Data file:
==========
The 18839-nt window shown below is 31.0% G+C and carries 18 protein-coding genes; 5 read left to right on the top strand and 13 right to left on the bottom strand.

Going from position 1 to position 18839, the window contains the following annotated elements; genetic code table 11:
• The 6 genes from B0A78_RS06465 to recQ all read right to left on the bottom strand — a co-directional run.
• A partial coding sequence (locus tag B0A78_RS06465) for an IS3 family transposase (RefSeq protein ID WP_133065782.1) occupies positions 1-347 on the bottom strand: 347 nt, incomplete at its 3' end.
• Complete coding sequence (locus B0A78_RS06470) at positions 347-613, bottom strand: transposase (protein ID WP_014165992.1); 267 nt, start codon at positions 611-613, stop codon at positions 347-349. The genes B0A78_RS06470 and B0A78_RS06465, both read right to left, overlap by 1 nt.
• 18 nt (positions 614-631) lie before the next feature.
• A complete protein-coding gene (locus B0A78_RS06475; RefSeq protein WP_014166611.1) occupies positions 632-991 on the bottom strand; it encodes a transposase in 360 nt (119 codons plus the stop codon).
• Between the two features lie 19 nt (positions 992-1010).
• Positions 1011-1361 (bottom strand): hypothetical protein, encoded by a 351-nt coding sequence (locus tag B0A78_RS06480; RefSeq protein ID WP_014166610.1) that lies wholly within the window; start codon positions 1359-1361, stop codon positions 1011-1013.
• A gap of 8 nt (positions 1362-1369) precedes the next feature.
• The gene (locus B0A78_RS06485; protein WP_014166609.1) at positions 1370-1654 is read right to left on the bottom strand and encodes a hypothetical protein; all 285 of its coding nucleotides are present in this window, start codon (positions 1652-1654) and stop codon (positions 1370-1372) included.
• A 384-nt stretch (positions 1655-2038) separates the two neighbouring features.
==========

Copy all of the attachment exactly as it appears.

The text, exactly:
The 18839-nt window shown below is 31.0% G+C and carries 18 protein-coding genes; 5 read left to right on the top strand and 13 right to left on the bottom strand.

Going from position 1 to position 18839, the window contains the following annotated elements; genetic code table 11:
• The 6 genes from B0A78_RS06465 to recQ all read right to left on the bottom strand — a co-directional run.
• A partial coding sequence (locus tag B0A78_RS06465) for an IS3 family transposase (RefSeq protein ID WP_133065782.1) occupies positions 1-347 on the bottom strand: 347 nt, incomplete at its 3' end.
• Complete coding sequence (locus B0A78_RS06470) at positions 347-613, bottom strand: transposase (protein ID WP_014165992.1); 267 nt, start codon at positions 611-613, stop codon at positions 347-349. The genes B0A78_RS06470 and B0A78_RS06465, both read right to left, overlap by 1 nt.
• 18 nt (positions 614-631) lie before the next feature.
• A complete protein-coding gene (locus B0A78_RS06475; RefSeq protein WP_014166611.1) occupies positions 632-991 on the bottom strand; it encodes a transposase in 360 nt (119 codons plus the stop codon).
• Between the two features lie 19 nt (positions 992-1010).
• Positions 1011-1361 (bottom strand): hypothetical protein, encoded by a 351-nt coding sequence (locus tag B0A78_RS06480; RefSeq protein ID WP_014166610.1) that lies wholly within the window; start codon positions 1359-1361, stop codon positions 1011-1013.
• A gap of 8 nt (positions 1362-1369) precedes the next feature.
• The gene (locus B0A78_RS06485; protein WP_014166609.1) at positions 1370-1654 is read right to left on the bottom strand and encodes a hypothetical protein; all 285 of its coding nucleotides are present in this window, start codon (positions 1652-1654) and stop codon (positions 1370-1372) included.
• A 384-nt stretch (positions 1655-2038) separates the two neighbouring features.